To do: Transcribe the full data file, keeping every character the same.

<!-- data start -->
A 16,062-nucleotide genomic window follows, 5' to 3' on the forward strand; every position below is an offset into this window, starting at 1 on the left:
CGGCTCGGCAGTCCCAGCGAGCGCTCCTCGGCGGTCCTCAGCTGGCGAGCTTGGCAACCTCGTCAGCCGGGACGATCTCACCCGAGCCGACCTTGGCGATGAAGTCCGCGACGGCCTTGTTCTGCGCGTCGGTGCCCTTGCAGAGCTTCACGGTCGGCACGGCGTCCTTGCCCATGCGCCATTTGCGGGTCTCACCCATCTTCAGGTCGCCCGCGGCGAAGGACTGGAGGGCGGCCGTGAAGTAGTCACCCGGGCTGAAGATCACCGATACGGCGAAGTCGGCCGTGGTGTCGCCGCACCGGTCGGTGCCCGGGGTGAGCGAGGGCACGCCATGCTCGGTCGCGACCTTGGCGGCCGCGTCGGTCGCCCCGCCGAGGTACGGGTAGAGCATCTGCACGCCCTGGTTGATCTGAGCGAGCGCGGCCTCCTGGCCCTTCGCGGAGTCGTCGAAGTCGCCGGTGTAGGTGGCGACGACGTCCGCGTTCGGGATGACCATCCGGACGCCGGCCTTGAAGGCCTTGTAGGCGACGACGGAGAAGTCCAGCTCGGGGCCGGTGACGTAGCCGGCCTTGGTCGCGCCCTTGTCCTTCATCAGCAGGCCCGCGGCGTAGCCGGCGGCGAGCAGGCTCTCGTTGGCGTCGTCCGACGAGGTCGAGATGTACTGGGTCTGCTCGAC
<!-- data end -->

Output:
A 16,062-nucleotide genomic window follows, 5' to 3' on the forward strand; every position below is an offset into this window, starting at 1 on the left:
CGGCTCGGCAGTCCCAGCGAGCGCTCCTCGGCGGTCCTCAGCTGGCGAGCTTGGCAACCTCGTCAGCCGGGACGATCTCACCCGAGCCGACCTTGGCGATGAAGTCCGCGACGGCCTTGTTCTGCGCGTCGGTGCCCTTGCAGAGCTTCACGGTCGGCACGGCGTCCTTGCCCATGCGCCATTTGCGGGTCTCACCCATCTTCAGGTCGCCCGCGGCGAAGGACTGGAGGGCGGCCGTGAAGTAGTCACCCGGGCTGAAGATCACCGATACGGCGAAGTCGGCCGTGGTGTCGCCGCACCGGTCGGTGCCCGGGGTGAGCGAGGGCACGCCATGCTCGGTCGCGACCTTGGCGGCCGCGTCGGTCGCCCCGCCGAGGTACGGGTAGAGCATCTGCACGCCCTGGTTGATCTGAGCGAGCGCGGCCTCCTGGCCCTTCGCGGAGTCGTCGAAGTCGCCGGTGTAGGTGGCGACGACGTCCGCGTTCGGGATGACCATCCGGACGCCGGCCTTGAAGGCCTTGTAGGCGACGACGGAGAAGTCCAGCTCGGGGCCGGTGACGTAGCCGGCCTTGGTCGCGCCCTTGTCCTTCATCAGCAGGCCCGCGGCGTAGCCGGCGGCGAGCAGGCTCTCGTTGGCGTCGTCCGACGAGGTCGAGATGTACTGGGTCTGCTCGAC